The Sacred Flame is unlike anything I've read before, while breathing life to a moment in history I vaguely knew of. Rome is still in its early days as a Republic and not yet at the height of its power. The Vestel Virgins are charged with keeping the spirit of Rome safe. But new and often bumbling High Priestess, Livia, seems to make one mistake after another. She is close to retirement, after a lifetime of servitude, ready to settle down with the man she loves. Livia is soon wooed by a man from her past and torn between two types of love. This alone is enough conflict to typically keep a modern romance novel on its head. But Hannibal the Barbarian is on the march against the city, and the people are fueled by their fear.
Fear plays a major role into the novel and its characters. Each one fears the loss of something, and in Livia's case, losing the chance to experience what she never has before. The stakes are raised and I was glued to Littlestone's carefully woven historical epic, one misunderstanding and wrong choice at a time.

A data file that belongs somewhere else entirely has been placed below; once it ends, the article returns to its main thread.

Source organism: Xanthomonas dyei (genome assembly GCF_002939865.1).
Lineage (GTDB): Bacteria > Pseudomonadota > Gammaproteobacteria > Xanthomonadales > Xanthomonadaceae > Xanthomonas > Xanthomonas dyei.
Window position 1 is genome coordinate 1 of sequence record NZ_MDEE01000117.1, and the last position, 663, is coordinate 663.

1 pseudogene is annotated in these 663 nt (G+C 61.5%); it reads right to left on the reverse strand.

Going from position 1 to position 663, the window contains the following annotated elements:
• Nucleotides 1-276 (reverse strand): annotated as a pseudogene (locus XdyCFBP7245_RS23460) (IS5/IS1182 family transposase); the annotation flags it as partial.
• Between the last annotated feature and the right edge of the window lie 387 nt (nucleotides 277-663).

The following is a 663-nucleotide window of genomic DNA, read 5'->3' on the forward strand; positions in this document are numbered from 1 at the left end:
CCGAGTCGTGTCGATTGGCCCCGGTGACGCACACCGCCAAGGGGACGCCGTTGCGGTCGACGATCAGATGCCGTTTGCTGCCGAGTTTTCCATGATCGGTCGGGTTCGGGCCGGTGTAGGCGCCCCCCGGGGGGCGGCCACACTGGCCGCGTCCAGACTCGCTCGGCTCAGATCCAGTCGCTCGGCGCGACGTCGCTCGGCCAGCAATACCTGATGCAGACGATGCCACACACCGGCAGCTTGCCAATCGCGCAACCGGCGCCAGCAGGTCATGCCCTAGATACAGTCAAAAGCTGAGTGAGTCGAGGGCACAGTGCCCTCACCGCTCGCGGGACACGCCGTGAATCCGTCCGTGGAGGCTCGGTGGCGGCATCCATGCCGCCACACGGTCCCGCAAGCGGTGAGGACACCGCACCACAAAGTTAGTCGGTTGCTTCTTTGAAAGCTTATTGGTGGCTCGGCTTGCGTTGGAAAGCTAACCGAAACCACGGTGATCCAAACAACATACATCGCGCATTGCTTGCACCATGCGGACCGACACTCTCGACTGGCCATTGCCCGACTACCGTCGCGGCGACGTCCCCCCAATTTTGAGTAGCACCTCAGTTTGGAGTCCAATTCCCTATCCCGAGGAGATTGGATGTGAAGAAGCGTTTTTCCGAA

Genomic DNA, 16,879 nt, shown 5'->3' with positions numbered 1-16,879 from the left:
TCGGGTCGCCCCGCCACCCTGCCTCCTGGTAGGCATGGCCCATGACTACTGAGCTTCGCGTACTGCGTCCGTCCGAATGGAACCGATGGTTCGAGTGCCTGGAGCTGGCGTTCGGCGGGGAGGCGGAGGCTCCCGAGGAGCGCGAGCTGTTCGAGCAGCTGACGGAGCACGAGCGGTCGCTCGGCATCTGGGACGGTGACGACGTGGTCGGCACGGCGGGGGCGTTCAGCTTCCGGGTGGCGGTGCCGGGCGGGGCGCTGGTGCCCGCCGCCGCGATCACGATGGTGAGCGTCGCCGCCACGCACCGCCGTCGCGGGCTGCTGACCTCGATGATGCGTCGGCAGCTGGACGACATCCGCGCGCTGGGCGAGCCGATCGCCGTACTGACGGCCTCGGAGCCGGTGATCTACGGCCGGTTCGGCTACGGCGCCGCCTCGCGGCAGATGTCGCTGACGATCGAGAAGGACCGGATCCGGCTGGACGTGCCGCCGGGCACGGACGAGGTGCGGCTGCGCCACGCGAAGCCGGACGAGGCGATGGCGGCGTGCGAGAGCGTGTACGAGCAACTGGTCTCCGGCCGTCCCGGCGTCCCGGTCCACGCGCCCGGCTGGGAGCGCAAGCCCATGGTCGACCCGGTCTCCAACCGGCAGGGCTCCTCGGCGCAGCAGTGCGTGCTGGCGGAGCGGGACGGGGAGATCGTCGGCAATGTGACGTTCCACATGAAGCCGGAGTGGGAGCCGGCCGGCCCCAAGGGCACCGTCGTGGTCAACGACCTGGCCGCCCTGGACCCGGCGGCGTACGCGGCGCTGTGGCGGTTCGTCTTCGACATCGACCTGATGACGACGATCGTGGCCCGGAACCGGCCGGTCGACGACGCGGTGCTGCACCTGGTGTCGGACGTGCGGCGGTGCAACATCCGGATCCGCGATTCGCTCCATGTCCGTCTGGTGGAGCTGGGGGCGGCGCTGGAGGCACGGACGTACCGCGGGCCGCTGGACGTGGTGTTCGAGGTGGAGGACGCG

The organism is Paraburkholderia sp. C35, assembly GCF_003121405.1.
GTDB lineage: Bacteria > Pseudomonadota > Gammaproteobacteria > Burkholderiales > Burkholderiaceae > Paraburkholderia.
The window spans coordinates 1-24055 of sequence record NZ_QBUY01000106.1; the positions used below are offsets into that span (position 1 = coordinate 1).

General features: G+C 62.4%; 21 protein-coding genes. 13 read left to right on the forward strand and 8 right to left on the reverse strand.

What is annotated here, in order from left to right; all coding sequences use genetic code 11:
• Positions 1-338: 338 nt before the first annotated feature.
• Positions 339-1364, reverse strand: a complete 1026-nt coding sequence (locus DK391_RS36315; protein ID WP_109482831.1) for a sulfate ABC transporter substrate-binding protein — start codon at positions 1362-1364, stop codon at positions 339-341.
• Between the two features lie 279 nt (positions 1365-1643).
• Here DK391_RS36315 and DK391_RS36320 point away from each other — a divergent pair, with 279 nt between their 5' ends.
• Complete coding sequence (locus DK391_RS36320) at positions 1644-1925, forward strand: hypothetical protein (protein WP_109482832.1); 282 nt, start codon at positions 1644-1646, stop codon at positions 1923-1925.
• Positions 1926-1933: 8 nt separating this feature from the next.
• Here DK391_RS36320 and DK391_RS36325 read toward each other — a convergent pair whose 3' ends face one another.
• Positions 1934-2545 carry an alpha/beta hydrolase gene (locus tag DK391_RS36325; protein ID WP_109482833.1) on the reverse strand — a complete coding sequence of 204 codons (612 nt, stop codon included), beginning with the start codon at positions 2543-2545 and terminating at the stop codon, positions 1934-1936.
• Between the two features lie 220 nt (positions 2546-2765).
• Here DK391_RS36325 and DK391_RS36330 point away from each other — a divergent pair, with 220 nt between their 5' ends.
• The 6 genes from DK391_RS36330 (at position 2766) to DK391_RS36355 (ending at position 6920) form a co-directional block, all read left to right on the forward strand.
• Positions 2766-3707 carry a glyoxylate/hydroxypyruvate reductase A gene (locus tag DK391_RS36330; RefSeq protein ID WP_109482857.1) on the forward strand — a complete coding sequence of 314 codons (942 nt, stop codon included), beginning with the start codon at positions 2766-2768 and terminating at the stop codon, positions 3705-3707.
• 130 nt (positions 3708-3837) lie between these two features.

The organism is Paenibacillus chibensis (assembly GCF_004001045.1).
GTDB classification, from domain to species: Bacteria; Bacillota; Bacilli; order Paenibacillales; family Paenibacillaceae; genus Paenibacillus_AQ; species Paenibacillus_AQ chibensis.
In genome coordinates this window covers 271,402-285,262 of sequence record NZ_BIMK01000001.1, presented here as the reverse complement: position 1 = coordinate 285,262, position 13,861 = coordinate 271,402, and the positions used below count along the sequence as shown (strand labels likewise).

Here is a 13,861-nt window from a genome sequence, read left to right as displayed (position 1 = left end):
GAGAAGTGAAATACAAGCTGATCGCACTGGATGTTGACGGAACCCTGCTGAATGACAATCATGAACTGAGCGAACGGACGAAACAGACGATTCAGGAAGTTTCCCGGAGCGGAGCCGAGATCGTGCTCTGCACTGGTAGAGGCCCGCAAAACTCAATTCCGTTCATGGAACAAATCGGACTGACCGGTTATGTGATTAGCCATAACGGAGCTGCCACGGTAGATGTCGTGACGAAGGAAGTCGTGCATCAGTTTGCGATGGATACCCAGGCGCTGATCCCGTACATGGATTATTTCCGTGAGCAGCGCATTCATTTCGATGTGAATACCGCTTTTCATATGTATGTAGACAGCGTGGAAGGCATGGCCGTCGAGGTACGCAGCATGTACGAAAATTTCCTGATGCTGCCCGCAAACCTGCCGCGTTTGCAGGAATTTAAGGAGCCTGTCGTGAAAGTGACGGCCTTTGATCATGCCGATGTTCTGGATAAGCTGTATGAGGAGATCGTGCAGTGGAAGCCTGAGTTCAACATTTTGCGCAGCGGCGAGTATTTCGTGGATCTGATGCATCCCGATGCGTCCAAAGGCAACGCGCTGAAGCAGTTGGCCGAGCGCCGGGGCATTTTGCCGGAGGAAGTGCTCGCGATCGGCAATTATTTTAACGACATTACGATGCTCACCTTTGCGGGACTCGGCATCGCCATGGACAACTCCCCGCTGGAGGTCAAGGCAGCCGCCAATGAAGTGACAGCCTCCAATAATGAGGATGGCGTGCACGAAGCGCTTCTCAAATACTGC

Very much in the same spirit as Francine River's brilliant Mark of the Lion trilogy, The Sacred Flame keeps you hoping against all hope. I found myself rooting for both hero and villain, as Littlestone reminds us these aren't evil or good people necessarily. Like us, the characters are revealed to be just people, albeit largely selfish people seeking their own happiness no matter the cost.
The author proves her strength for painting rich setting, depth of emotion and the constant threat of tragedy that will reel you in and leave you breathless in the end. A must read for fans of historical romance and mythology and for anyone who just wanted to experience that all-encompassing epic love. This is a novel for the realists and the dreamers, a sweeping, engrossing romance for the ages.